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Danville Police on Friday said the theft of firearms from unlocked vehicles continues to be a serious crime problem. They urge gun owners to secure their weapon at all times.
Leaving it in a vehicle, especially if it is unlocked, is not a safe or secure place, Police Chief Philip Broadfoot said at a news conference.
“While the majority of firearms are reported stolen during residential burglaries, a significant number are stolen from vehicles by criminals who walk through neighborhoods pulling door handles to find unlocked vehicles,” Broadfoot said. “Once an unlocked vehicle is found, they search the interior, including the console, glove box and under the seats, for a firearm or anything of value.”
He presented statistics showing a surge in the number of firearms stolen from vehicles. In 2015, 29 of the 92 firearms reported stolen were stolen from vehicles. Last year, 49 of the 115 firearms reported stolen were stolen from vehicles.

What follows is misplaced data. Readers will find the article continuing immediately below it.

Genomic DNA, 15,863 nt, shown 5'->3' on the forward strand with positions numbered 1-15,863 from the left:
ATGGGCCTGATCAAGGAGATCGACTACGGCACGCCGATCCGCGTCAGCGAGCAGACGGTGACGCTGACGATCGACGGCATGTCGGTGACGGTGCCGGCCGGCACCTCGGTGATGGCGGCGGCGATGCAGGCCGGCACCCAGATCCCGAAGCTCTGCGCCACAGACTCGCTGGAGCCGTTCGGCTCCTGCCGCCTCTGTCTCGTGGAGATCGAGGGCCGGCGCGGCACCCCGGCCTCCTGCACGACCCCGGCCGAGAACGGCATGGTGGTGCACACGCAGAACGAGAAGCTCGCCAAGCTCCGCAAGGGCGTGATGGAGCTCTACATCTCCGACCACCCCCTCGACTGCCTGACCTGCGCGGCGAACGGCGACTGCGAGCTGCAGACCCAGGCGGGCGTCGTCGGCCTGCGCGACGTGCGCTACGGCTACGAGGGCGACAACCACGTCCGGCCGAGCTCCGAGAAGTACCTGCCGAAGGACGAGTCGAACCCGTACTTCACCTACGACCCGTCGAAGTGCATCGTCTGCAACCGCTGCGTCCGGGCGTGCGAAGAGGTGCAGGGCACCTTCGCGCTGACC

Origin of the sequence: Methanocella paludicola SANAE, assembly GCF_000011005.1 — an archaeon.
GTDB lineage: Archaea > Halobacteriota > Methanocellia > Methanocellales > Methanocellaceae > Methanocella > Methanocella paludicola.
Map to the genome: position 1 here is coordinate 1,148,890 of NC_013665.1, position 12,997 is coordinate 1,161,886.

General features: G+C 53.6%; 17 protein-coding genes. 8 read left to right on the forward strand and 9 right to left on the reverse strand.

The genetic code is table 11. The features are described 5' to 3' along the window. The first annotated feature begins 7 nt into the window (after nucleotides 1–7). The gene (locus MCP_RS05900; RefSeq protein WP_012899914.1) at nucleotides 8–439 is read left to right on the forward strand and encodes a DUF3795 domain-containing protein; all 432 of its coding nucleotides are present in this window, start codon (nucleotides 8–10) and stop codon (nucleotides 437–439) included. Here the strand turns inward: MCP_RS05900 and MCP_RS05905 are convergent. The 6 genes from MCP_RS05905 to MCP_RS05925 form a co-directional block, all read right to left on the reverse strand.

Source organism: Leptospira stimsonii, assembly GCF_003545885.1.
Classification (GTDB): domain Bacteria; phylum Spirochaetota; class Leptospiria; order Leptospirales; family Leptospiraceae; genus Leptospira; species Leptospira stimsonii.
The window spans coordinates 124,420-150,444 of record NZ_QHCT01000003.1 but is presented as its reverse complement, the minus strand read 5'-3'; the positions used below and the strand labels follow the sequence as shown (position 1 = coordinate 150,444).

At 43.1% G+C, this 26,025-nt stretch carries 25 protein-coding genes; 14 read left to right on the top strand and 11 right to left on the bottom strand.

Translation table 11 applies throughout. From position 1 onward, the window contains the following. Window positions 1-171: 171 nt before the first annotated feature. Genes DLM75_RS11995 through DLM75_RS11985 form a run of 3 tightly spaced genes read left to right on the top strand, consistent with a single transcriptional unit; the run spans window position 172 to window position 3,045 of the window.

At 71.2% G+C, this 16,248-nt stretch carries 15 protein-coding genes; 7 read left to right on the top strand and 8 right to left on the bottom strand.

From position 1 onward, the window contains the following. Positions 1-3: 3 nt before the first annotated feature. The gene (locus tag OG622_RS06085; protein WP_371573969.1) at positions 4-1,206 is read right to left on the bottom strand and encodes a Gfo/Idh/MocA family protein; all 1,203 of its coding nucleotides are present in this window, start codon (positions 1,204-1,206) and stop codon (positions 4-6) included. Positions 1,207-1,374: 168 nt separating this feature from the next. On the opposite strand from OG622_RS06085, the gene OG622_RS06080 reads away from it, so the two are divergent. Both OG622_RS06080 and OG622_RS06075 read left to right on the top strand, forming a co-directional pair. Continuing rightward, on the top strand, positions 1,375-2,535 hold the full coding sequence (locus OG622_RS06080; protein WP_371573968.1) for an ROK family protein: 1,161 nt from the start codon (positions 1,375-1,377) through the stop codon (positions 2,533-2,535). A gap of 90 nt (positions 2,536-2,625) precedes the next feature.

To date this year, 17 of the 24 firearms reported stolen have been stolen from vehicles.
Broadfoot also presented maps that pinpointed the shifting patterns of gun theft from motor vehicles. In 2015, the majority of firearms stolen from vehicles came from the heavily populated areas in the core center of the city north and south of the river. In 2016, the thefts began to spread as the thieves moved into businesses and parking lots.
So far in 2017, Broadfoot said there is a clear movement to the Westover Drive area.
“When you combine all three pin maps, you can see that very few areas of the city are untouched by this crime problem,” he said. “We have a serious problem that we believe can be stopped using a combined effort of enforcement and education.”
Broadfoot outlined law enforcement activity from Nov. 1 through March 23, during which police served 28 gang-related search warrants and seized 31 firearms during execution of these search warrants. Eight of the firearms were stolen. Seven of the eight firearms stolen were from Danville.
“Citizens can help us by not leaving their firearms in unlocked vehicles,” he said. “If you have to leave it in the vehicle, place it in a locked box in the trunk.”